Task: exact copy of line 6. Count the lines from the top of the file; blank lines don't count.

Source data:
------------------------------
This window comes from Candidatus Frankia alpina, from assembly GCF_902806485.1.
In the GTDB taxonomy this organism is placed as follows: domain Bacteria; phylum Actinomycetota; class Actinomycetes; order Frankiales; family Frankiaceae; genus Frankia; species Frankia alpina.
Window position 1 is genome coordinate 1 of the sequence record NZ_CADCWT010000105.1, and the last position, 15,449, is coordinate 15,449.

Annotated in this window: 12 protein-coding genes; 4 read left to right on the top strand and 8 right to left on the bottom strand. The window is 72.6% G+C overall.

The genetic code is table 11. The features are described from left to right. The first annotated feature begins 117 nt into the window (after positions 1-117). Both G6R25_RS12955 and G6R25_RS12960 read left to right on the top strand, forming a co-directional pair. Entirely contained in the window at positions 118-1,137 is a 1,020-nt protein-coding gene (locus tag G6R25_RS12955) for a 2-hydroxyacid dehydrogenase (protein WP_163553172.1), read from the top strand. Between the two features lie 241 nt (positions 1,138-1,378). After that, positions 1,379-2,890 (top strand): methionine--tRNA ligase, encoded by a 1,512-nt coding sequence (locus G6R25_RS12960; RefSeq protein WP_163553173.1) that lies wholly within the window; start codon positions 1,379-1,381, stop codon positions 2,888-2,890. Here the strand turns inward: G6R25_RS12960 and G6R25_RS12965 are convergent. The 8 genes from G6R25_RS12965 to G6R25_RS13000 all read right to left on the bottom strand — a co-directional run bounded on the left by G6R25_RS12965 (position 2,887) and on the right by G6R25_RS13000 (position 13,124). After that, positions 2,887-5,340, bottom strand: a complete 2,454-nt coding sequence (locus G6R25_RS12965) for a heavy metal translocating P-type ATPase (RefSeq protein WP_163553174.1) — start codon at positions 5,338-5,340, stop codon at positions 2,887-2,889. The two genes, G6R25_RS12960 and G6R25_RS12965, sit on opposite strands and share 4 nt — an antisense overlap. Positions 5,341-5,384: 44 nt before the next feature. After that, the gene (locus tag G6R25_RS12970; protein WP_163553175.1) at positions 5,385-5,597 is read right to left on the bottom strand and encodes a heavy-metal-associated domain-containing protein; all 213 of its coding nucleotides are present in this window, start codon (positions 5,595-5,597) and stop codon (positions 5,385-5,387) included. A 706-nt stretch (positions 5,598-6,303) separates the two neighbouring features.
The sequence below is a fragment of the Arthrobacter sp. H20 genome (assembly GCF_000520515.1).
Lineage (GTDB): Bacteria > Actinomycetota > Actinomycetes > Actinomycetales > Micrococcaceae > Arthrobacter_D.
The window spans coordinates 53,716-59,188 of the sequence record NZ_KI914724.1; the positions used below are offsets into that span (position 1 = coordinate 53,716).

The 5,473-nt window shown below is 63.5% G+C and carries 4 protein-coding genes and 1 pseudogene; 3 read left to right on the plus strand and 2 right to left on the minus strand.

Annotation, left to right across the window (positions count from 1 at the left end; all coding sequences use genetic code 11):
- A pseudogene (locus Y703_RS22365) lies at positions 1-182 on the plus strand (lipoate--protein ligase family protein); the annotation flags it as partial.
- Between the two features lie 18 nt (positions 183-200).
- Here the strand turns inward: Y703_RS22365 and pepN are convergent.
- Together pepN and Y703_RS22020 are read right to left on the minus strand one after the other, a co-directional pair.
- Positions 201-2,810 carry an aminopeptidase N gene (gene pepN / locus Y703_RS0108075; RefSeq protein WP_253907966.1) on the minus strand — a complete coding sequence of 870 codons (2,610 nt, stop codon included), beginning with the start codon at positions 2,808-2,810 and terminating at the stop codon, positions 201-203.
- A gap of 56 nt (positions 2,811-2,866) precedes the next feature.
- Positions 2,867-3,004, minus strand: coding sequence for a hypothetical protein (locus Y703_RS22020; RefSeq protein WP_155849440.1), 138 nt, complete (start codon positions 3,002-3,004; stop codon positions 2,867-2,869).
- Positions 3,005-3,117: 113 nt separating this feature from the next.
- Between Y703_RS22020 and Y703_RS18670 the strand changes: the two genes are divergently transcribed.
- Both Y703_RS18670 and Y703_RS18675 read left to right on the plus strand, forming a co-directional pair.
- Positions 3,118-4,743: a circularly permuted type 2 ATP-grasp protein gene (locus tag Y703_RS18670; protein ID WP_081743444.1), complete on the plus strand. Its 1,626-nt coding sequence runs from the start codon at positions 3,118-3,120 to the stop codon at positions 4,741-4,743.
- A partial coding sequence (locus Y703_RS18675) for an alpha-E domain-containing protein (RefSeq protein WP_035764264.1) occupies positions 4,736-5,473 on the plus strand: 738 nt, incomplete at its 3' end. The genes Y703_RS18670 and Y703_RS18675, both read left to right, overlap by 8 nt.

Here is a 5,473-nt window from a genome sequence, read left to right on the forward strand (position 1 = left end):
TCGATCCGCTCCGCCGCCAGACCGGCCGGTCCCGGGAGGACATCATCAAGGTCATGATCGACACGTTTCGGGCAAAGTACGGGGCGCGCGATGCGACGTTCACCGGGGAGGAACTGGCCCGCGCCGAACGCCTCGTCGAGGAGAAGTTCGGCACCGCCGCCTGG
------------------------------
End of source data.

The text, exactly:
The sequence below is a fragment of the Arthrobacter sp. H20 genome (assembly GCF_000520515.1).